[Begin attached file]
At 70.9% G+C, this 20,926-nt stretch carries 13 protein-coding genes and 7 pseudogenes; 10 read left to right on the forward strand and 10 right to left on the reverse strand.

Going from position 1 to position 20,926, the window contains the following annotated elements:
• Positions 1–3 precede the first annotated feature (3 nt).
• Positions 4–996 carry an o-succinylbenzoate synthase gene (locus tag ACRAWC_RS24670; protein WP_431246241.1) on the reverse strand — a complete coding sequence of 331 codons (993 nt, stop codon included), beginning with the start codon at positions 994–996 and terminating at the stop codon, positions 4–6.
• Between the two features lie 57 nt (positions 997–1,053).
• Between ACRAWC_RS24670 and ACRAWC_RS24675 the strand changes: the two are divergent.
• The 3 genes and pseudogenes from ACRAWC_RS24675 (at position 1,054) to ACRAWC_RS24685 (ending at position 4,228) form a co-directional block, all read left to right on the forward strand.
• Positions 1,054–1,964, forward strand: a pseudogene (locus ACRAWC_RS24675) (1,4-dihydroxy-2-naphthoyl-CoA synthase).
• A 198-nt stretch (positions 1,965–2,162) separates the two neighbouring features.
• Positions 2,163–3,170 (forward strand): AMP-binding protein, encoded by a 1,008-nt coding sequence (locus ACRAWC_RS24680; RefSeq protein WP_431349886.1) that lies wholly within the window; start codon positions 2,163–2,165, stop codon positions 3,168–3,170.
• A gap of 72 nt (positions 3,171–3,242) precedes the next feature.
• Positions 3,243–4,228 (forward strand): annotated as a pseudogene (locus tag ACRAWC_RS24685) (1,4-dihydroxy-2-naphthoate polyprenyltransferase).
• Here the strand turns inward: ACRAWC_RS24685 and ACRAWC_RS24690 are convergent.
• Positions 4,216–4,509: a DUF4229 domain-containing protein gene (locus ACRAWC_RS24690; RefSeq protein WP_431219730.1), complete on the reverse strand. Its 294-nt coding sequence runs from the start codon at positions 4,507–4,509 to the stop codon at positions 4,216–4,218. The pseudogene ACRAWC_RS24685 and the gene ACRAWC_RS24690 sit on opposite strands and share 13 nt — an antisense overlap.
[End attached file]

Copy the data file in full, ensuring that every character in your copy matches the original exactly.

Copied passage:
At 70.9% G+C, this 20,926-nt stretch carries 13 protein-coding genes and 7 pseudogenes; 10 read left to right on the forward strand and 10 right to left on the reverse strand.

Going from position 1 to position 20,926, the window contains the following annotated elements:
• Positions 1–3 precede the first annotated feature (3 nt).
• Positions 4–996 carry an o-succinylbenzoate synthase gene (locus tag ACRAWC_RS24670; protein WP_431246241.1) on the reverse strand — a complete coding sequence of 331 codons (993 nt, stop codon included), beginning with the start codon at positions 994–996 and terminating at the stop codon, positions 4–6.
• Between the two features lie 57 nt (positions 997–1,053).
• Between ACRAWC_RS24670 and ACRAWC_RS24675 the strand changes: the two are divergent.
• The 3 genes and pseudogenes from ACRAWC_RS24675 (at position 1,054) to ACRAWC_RS24685 (ending at position 4,228) form a co-directional block, all read left to right on the forward strand.
• Positions 1,054–1,964, forward strand: a pseudogene (locus ACRAWC_RS24675) (1,4-dihydroxy-2-naphthoyl-CoA synthase).
• A 198-nt stretch (positions 1,965–2,162) separates the two neighbouring features.
• Positions 2,163–3,170 (forward strand): AMP-binding protein, encoded by a 1,008-nt coding sequence (locus ACRAWC_RS24680; RefSeq protein WP_431349886.1) that lies wholly within the window; start codon positions 2,163–2,165, stop codon positions 3,168–3,170.
• A gap of 72 nt (positions 3,171–3,242) precedes the next feature.
• Positions 3,243–4,228 (forward strand): annotated as a pseudogene (locus tag ACRAWC_RS24685) (1,4-dihydroxy-2-naphthoate polyprenyltransferase).
• Here the strand turns inward: ACRAWC_RS24685 and ACRAWC_RS24690 are convergent.
• Positions 4,216–4,509: a DUF4229 domain-containing protein gene (locus ACRAWC_RS24690; RefSeq protein WP_431219730.1), complete on the reverse strand. Its 294-nt coding sequence runs from the start codon at positions 4,507–4,509 to the stop codon at positions 4,216–4,218. The pseudogene ACRAWC_RS24685 and the gene ACRAWC_RS24690 sit on opposite strands and share 13 nt — an antisense overlap.